Government official: Coronavirus vaccine trial starts Monday

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A gun store customer that gave his name only at John waits in line, Sunday, March 15, 2020, in Burbank, Calif. As consumers are buying all kinds of goods in large quantities amid coronavirus concerns, putting pressure on inventories, John stated that he was there to buy ammunition because most other stores were out and he wanted to stock up. (AP Photo/Mark J. Terrill)

WASHINGTON (AP) — A clinical trial evaluating a vaccine designed to protect against the coronavirus will begin Monday, according to a government official.

The first participant in the trial will receive the experimental vaccine on Monday, the official said, speaking on the condition of anonymity because the trial has not been publicly announced. The National Institutes of Health is funding the trial, which is taking place at the Kaiser Permanente Washington Health Research Institute in Seattle, the official said.

Public health officials say it will take a year to 18 months to fully validate any potential vaccine.

Testing will begin with 45 young, healthy volunteers with different doses of shots co-developed by NIH and Moderna Inc. Participants cannot get infected from the shots, because they don’t contain the virus itself. The goal is purely to check that the vaccines show no worrisome side effects, setting the stage for larger tests.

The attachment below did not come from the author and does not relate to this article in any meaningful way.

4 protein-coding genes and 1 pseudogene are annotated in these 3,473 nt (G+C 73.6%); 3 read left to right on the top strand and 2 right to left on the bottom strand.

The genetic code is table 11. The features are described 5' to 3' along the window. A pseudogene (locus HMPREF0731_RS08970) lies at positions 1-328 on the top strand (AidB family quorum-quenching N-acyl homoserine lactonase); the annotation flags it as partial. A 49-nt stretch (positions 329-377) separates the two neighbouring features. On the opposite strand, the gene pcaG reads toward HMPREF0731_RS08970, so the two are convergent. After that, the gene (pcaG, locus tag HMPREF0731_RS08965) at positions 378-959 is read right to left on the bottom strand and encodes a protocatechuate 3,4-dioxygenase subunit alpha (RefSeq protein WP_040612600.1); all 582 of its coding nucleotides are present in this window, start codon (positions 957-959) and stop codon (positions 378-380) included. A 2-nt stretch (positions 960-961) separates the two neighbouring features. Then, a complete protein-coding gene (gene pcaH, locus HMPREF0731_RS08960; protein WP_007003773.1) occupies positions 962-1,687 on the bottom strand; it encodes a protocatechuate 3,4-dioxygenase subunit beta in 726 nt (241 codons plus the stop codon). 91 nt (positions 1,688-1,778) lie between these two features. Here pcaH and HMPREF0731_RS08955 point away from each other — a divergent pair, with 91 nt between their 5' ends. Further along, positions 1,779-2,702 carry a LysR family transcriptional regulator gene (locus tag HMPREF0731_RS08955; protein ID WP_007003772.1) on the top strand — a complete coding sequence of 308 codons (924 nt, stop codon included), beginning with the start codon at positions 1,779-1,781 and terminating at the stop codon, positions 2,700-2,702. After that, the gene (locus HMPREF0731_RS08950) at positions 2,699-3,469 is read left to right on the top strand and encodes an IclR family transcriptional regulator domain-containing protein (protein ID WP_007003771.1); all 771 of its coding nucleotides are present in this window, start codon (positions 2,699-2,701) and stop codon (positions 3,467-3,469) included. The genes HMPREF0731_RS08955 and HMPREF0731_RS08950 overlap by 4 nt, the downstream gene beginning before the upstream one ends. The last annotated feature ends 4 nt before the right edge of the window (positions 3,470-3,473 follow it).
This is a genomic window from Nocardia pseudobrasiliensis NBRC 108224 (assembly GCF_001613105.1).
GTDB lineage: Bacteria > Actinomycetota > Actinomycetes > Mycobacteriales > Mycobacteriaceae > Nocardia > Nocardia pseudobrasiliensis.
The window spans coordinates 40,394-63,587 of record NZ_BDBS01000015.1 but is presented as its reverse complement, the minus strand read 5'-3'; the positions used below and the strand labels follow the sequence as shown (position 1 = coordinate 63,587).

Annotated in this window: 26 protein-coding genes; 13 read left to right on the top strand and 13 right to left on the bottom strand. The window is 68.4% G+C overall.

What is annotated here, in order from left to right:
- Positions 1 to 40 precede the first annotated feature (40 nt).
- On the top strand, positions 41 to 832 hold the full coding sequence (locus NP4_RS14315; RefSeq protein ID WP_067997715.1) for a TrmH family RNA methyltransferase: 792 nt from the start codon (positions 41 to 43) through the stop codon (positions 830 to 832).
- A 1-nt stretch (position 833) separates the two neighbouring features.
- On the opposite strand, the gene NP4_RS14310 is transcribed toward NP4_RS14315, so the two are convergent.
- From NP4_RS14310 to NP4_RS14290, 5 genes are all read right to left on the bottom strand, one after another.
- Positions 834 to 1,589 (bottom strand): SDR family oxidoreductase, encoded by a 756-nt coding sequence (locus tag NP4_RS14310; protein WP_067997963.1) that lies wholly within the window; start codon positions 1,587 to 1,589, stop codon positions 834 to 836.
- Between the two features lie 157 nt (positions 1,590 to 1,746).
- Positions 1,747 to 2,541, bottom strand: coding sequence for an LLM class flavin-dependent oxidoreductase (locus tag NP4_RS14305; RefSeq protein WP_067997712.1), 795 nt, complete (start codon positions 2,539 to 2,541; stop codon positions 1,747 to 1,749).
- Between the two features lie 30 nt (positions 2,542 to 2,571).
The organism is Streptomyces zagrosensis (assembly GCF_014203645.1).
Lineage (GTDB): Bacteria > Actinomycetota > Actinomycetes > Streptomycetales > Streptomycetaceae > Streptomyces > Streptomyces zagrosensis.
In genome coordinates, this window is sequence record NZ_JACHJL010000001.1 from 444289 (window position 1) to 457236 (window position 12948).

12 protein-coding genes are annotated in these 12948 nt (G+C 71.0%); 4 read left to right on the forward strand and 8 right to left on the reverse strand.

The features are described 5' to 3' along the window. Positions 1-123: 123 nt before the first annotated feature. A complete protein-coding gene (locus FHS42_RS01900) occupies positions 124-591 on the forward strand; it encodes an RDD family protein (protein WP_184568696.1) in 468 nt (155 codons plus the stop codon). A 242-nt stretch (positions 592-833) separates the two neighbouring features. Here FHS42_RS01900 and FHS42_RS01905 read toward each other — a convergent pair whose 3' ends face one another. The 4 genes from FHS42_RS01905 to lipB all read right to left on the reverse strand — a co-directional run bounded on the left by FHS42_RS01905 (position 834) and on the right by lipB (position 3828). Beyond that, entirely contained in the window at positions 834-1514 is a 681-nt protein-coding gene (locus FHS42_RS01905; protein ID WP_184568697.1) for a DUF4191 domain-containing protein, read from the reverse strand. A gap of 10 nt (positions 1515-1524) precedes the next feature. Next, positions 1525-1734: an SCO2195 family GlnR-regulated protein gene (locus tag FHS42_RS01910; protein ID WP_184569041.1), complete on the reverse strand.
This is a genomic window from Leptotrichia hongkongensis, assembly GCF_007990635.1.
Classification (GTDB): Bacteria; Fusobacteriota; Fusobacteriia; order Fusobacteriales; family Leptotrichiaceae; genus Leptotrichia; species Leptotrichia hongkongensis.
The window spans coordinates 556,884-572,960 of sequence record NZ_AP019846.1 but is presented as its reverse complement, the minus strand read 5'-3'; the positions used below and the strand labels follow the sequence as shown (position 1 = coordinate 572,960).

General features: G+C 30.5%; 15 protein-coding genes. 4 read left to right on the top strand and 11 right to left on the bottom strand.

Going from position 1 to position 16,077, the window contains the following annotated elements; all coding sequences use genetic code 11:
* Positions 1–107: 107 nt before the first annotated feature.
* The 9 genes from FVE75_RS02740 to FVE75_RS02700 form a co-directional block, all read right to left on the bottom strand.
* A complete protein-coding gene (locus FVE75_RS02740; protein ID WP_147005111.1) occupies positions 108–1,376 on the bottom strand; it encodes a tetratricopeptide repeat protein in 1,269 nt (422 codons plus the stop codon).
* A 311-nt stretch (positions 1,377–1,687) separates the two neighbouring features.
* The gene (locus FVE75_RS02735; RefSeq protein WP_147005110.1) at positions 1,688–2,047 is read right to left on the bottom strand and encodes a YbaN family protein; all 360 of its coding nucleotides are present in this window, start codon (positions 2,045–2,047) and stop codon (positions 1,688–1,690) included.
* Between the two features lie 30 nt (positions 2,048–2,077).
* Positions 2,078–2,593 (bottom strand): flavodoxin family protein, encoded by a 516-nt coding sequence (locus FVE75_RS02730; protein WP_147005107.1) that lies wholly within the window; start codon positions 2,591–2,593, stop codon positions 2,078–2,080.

Dozens of research groups around the world are racing to create a vaccine as COVID-19 cases continue to grow. Importantly, they’re pursuing different types of vaccines—shots developed from new technologies that are faster to produce than traditional inoculations and may prove more potent. Some researchers aim for temporary vaccines, like shots that work for a month or two at a time while longer-lasting protection is developed.

For most people, the coronavirus causes only mild or moderate symptoms, such as fever and cough. Others, especially older adults and people with existing health problems, experience more severe illness, like pneumonia. The worldwide outbreak has sickened more than 156,000 people and left more than 5,800 dead. The death toll in the U.S. is over 50, while infections neared 3,000 across 49 states and the District of Columbia.

The vast majority of people recover. According to the World Health Organization, people with mild illness recover in about two weeks, while those with more severe illness may take three weeks to six weeks to recover.

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